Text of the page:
Posted August 05, 2015
Think back to your first day of high school. Did you have butterflies in your stomach? Were you worried about finding your classrooms, making new friends, or forgetting your locker combination? Now think about what it’s like to be a new employee facing their first day of work at a dental practice. They may have similar “first day” jitters: What color scrubs do I need? What’s the password for the computer? Where are the instruments and supplies? Will they like me? How long will I have for lunch? Should I bring food for lunch?
We can be so focused on the hiring process that we feel once the employee is hired, our job is done. But in truth, this is just the start for team member. It’s critical to think about what will happen once the new team member arrives ready to work.
Onboarding is the process through which new employees learn the necessary knowledge, skills, and behaviors to excel. According to John Edwards of HR World, onboarding’s goal should be to get new hires comfortable with their jobs and working at peak performance out of the starting gate. But it’s not just job training or HR orientation; it’s about tapping into what makes someone a strong, productive, and dedicated part of the practice. It’s about helping a person make the transition from employee to team member.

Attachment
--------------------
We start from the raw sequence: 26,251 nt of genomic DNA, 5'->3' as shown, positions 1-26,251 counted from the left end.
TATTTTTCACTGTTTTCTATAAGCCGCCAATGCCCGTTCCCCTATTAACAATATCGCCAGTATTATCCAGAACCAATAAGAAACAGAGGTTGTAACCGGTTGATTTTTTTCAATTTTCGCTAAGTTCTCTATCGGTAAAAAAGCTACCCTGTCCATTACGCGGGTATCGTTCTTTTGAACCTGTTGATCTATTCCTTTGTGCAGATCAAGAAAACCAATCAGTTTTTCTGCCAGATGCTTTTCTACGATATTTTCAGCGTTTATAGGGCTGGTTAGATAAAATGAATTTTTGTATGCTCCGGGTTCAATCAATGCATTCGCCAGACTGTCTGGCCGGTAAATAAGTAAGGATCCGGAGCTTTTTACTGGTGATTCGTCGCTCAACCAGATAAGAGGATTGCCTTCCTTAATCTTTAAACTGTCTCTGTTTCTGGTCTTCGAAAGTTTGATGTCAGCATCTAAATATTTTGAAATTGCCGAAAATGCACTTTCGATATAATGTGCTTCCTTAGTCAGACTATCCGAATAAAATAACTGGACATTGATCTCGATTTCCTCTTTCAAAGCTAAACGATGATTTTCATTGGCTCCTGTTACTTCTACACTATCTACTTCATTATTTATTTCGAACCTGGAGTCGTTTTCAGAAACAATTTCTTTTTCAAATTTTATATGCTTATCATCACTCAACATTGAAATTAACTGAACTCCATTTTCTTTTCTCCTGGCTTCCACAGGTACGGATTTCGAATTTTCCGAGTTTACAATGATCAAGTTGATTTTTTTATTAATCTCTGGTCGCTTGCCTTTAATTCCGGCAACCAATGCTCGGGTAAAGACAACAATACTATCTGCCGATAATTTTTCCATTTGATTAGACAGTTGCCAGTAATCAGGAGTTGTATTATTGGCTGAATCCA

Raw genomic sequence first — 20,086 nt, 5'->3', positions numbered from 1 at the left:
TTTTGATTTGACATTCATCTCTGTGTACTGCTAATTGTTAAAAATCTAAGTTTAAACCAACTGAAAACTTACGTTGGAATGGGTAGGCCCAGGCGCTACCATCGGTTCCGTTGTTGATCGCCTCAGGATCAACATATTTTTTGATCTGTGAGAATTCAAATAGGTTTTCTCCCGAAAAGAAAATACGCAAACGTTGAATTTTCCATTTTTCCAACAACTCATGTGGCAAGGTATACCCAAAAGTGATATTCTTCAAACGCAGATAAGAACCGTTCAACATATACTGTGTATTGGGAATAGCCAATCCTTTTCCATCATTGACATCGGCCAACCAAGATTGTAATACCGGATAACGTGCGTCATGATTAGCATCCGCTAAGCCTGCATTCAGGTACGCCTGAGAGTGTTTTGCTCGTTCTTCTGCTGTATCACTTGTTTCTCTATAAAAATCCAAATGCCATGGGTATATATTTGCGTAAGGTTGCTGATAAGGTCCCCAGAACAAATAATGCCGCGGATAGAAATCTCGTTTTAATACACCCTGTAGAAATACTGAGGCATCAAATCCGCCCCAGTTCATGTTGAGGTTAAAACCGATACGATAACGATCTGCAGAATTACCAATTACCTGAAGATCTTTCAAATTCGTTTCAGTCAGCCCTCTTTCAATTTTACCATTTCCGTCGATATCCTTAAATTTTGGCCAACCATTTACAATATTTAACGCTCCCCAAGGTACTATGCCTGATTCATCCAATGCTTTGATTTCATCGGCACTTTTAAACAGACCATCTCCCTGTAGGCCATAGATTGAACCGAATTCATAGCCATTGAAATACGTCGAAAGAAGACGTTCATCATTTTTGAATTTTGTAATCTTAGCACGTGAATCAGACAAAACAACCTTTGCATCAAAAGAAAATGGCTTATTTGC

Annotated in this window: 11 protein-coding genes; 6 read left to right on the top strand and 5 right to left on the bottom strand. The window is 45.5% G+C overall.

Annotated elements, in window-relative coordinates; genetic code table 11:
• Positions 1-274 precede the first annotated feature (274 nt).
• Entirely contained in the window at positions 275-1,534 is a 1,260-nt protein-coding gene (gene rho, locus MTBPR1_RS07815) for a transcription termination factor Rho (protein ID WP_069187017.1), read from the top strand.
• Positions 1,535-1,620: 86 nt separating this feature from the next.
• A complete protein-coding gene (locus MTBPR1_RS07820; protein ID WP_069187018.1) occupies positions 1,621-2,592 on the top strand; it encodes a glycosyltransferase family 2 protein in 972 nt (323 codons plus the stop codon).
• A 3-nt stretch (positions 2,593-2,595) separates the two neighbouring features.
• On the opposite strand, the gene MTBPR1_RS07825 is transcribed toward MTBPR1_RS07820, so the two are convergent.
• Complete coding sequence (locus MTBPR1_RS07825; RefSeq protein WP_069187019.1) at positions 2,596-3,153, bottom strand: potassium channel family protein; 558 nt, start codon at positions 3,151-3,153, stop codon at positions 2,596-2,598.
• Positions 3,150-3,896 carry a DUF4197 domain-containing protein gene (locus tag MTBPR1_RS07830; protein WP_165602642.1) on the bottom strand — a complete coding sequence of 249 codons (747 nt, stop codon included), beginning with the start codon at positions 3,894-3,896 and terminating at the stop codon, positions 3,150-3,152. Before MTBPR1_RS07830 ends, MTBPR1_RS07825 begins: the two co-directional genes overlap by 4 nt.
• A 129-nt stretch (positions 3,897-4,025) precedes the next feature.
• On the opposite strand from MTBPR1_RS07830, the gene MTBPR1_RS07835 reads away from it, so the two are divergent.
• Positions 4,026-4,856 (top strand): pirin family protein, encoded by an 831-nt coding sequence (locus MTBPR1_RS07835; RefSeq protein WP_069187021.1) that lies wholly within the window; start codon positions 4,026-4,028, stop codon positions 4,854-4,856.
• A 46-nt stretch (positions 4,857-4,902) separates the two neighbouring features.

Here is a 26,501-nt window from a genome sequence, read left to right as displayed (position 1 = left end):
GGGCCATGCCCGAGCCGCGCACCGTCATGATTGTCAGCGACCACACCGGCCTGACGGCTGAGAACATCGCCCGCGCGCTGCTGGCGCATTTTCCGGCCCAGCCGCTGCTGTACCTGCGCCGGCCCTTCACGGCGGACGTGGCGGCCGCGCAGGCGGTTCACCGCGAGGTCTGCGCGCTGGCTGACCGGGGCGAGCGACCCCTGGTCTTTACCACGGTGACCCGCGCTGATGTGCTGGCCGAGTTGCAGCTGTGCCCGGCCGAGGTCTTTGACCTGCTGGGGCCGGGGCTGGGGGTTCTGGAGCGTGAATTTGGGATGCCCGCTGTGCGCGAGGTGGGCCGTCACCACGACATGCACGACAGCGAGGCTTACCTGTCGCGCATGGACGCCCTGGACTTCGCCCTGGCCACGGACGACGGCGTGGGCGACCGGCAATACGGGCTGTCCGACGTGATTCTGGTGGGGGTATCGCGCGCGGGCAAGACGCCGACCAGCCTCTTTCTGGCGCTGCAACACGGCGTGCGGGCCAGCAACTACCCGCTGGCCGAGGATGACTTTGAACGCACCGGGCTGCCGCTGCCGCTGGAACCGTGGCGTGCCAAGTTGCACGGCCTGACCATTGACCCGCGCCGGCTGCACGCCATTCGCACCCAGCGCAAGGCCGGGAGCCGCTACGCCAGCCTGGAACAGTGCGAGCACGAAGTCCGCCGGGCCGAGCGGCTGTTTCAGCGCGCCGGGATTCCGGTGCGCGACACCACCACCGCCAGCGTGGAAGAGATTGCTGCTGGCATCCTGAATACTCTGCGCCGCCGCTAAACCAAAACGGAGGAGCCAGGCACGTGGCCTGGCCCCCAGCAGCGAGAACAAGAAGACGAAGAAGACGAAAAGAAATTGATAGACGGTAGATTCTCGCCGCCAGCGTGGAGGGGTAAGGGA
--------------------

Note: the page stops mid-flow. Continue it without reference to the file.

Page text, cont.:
Working as a Dental Hygienist, one of the best professional experiences I had was working with a dentist who respected me and valued my opinions. He was a great communicator and set clear expectations. His confidence in my ability to take great care of our hygiene patients really helped us work well together in the operatory. As a result, I loved my job.
Unfortunately, not all of my experiences were the same. After I had been with a practice for almost a decade, it was sold and moved to a new location. When I showed up for my first day at the new office, nothing had been done to prepare for the transition. I arrived at 7 am, and it turned out the new dentist did not start his day until 10 am. No one left me any information about logins or passwords for the computer so I couldn’t access any patient records, I was assigned to a left-handed operatory (no biggie, I could adjust), and it took me forever to find the switch for the compressor (hidden under a cabinet) in a huge office.
Nobody was there to greet me, or to help me. Not even a list of instructions. When the dentist arrived a few hours later, I asked if I could speak with him in his office. He was very rude to me. I explained my confusion and asked the dentist some basic questions about his expectations of me and what days and hours I would be expected to work. I also wanted to know about uniform requirements, office procedures, and paydays. He said I did not need to know any of that. I looked at him and said as politely as I could: I CAN NOT WORK FOR YOU. I finished out the day and never went back.
If the dentist had some basic onboarding procedures in place, this would have been a completely different experience.
Below are some tips to help you in creating an onboarding process at your office:
But the process doesn’t stop there. The onboarding process may take days or a couple of weeks. Think of it as the last phase of the recruitment process and the first phase of an ongoing employee-support program.
Building a great team means making sure employees know they are valued, from the moment they are hired, and every day following.